Brooklyn College Wants to Stay “In The Know”

creativecommons.org

It was early July when many BC students logged onto Facebook to check Brooklyn College: In the Know only to see that they were locked out and had been added to something they had never seen before, Brooklyn College: In the Know 2.

Administrators of Brooklyn College: In the Know said the page had to be created after hundreds of students had been deleted from the original Facebook page where over 2,000 members kept up to date with campus news and communicated with other students. According to new administrators, Brooklyn College: In the Know 2 had to be created after the repeated deletion of #BlackLivesMatter posts stirred up controversy and it appeared the administrators of the original page, two Brooklyn College alumni, were censoring selected posts and allowing aggressive responses to remain. The alumni did not respond to comment.

According to the administrator of the current Brooklyn College Facebook page and Jermaine Fletcher, Brooklyn College student involved in the incident, the mass blocking of students began when Fletcher posted, encouraging his “white friends” to speak up about the deaths of Alton Sterling and Philando Castile. He also said “to make comments about the mounting genocide perpetrated by police officers towards the black community,” and ended the post with #BlackLivesMatter.

Fletcher said that after a couple comments and likes later, the post was deleted. So, he reposted it only to have the post deleted again. After several attempts, others started to re-post or create similar postings only to have theirs deleted as well. Posts that remained were met with some animosity and aggressive comments.

“I was annoyed,” said Fletcher responding to being blocked from the page. “I feel like this is an important issue to many students walking the campus everyday and for them to decide that this isn’t important was something that didn’t sit well with me.”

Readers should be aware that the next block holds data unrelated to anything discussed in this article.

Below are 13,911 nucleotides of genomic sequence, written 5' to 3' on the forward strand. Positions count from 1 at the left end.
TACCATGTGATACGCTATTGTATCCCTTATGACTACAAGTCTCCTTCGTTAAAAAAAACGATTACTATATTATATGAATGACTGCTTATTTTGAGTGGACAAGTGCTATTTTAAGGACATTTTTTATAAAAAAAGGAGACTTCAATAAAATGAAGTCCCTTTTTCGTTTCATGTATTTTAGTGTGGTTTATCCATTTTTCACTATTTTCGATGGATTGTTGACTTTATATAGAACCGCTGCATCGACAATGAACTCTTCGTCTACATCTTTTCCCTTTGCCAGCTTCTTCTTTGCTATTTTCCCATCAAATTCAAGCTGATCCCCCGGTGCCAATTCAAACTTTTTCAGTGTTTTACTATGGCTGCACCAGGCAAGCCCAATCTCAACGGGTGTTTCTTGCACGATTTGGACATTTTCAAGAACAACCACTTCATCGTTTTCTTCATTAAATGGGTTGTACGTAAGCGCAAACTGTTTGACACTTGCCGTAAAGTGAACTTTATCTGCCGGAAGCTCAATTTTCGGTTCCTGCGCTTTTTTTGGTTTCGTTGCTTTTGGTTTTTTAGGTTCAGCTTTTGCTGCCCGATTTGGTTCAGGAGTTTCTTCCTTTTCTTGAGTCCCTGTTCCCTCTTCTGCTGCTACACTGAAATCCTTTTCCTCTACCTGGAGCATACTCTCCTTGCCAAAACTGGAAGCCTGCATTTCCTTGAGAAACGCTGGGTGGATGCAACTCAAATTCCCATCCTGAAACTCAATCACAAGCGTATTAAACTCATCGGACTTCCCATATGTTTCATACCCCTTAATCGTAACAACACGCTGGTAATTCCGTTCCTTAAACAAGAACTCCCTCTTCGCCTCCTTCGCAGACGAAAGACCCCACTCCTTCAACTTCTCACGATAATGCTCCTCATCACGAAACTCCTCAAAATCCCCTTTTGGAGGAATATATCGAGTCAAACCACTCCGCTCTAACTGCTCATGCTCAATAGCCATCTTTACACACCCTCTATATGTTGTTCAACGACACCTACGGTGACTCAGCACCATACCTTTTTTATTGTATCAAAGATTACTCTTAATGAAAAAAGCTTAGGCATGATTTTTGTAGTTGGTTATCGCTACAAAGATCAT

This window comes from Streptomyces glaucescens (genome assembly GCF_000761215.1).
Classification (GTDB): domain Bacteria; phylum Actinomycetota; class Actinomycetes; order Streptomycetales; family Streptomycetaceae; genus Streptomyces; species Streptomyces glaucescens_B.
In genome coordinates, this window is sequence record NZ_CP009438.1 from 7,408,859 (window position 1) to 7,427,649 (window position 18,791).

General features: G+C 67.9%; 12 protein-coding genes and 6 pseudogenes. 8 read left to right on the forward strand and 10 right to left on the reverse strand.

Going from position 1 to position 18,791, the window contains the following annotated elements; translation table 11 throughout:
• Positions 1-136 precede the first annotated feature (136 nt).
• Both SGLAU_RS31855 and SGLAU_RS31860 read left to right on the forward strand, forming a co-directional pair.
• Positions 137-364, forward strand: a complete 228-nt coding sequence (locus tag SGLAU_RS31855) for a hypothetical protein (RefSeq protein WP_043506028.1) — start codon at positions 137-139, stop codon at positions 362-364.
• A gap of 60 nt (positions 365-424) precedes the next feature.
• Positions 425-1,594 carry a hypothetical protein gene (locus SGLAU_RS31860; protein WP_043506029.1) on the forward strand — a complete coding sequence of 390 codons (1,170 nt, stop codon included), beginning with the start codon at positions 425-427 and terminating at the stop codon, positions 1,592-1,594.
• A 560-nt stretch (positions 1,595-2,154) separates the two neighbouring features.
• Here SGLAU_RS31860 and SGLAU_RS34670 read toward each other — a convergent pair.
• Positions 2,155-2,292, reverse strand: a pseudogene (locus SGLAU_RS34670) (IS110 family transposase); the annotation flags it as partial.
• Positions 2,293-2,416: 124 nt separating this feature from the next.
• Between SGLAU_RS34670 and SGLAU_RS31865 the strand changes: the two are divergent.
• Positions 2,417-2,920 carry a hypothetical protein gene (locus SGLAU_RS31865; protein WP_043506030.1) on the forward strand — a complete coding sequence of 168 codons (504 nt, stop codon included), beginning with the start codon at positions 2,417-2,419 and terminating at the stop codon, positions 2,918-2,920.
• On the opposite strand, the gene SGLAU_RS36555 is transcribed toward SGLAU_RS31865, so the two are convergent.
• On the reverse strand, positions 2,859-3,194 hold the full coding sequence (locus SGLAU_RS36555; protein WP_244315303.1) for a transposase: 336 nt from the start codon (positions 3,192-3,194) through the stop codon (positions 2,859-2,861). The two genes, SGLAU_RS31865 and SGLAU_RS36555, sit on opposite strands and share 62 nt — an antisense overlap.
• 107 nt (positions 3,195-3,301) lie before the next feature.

Hours later many students found themselves locked out and unsure of what had happened. The administrators had deleted hundreds of students from the page.

“It was all unnecessarily dramatic, and over someone posting that students should acknowledge and listen to students of color in such a troubling and painful time,” said Faina Gordover, page administrator. “Frankly, we found it ridiculous that admins that aren’t even in Brooklyn College anymore can censor current students on topics that are relevant and critical to talk about as a student body. So, everyone was removed.”

The current page is administered by student government and active students. It is a closed group and all posts are monitored before going live to ensure they are related to Brooklyn College and are not promoting illegal activity like downloading PDF files of textbooks.

“The BC: In the Know 2 page had to be made to reflect the population of current students and recent grad students who still use the BC services,” said Gordover.

Tim Donnelly, last year’s student government president and alumnus agreed. “It’s important for students to be able to share info and discuss easily in a space ran and maintained by students.”

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